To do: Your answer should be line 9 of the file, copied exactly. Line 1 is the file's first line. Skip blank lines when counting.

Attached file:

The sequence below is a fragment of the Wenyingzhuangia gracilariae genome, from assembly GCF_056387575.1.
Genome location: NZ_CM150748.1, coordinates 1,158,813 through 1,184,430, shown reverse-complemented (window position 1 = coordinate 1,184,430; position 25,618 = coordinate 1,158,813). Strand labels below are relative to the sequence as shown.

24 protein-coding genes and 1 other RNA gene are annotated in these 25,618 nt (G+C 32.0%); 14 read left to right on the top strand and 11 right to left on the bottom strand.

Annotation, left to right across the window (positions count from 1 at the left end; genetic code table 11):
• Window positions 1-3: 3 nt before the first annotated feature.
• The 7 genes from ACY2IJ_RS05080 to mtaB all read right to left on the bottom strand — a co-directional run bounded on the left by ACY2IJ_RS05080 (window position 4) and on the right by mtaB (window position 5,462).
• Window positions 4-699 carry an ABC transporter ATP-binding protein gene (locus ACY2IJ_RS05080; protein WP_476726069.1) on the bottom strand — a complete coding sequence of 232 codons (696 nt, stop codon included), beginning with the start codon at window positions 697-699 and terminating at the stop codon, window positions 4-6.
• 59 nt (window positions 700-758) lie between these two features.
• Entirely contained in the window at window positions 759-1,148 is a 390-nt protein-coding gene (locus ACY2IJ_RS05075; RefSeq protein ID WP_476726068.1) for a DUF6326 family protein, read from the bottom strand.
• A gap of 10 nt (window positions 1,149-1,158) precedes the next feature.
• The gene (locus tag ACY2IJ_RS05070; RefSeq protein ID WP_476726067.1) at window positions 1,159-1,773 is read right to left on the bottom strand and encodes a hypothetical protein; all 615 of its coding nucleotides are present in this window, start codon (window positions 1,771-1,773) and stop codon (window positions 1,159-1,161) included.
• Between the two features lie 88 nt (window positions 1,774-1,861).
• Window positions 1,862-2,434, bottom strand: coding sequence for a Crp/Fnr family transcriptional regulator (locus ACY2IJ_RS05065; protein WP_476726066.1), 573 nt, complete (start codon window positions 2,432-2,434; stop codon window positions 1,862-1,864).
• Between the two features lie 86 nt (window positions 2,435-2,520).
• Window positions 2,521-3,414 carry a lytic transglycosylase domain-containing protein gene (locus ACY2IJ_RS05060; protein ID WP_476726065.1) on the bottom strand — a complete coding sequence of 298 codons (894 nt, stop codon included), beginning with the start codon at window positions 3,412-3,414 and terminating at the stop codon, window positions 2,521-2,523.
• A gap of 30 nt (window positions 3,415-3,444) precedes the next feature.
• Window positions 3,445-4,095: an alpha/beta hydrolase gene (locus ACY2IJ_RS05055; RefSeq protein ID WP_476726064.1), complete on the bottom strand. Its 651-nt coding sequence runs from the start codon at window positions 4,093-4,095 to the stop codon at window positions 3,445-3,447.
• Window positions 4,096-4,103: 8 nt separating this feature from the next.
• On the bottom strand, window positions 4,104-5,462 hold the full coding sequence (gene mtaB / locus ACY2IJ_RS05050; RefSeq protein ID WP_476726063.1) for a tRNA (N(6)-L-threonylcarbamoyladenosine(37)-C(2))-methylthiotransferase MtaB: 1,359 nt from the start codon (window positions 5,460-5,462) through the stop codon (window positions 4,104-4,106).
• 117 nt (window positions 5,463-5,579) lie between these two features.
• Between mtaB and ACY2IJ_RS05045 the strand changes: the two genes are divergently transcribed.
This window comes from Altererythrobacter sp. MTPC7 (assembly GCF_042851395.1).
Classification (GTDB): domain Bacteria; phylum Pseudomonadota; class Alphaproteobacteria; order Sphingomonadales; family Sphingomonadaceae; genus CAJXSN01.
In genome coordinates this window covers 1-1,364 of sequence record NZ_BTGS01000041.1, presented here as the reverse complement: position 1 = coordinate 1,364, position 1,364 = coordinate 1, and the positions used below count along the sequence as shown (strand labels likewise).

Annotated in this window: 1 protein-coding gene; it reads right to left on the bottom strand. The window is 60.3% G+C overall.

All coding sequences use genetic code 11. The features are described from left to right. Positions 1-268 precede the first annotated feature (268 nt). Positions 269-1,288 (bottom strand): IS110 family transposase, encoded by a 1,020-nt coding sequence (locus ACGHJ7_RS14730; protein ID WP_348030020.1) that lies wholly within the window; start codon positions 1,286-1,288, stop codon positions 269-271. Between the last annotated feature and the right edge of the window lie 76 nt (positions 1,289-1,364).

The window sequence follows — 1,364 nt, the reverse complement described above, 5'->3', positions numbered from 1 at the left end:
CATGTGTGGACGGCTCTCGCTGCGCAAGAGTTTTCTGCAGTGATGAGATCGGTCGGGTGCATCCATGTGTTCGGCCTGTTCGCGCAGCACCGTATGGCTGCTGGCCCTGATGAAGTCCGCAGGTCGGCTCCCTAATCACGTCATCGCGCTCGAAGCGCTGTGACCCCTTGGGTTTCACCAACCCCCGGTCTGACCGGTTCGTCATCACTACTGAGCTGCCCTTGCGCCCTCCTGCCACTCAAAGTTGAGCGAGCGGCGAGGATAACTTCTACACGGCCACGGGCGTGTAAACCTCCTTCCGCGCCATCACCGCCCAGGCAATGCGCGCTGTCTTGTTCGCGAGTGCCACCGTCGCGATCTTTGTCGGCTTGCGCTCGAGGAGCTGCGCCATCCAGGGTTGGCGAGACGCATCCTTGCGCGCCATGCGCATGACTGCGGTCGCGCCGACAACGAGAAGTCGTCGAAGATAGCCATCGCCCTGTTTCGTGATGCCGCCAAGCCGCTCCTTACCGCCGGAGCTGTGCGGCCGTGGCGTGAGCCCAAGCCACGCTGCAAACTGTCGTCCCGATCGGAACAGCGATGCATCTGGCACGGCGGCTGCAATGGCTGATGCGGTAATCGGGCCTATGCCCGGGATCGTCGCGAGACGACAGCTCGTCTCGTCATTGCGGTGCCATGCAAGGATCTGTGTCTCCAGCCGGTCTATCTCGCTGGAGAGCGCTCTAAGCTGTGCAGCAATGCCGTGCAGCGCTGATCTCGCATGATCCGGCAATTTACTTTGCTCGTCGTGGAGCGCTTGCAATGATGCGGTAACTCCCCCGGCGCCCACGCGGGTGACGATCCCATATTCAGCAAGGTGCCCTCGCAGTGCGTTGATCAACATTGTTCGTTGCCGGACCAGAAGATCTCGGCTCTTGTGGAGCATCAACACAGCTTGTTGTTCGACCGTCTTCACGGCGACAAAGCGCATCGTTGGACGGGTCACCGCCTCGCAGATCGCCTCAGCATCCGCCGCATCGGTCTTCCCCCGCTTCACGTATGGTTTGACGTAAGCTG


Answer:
• Entirely contained in the window at window positions 759-1,148 is a 390-nt protein-coding gene (locus ACY2IJ_RS05075; RefSeq protein ID WP_476726068.1) for a DUF6326 family protein, read from the bottom strand.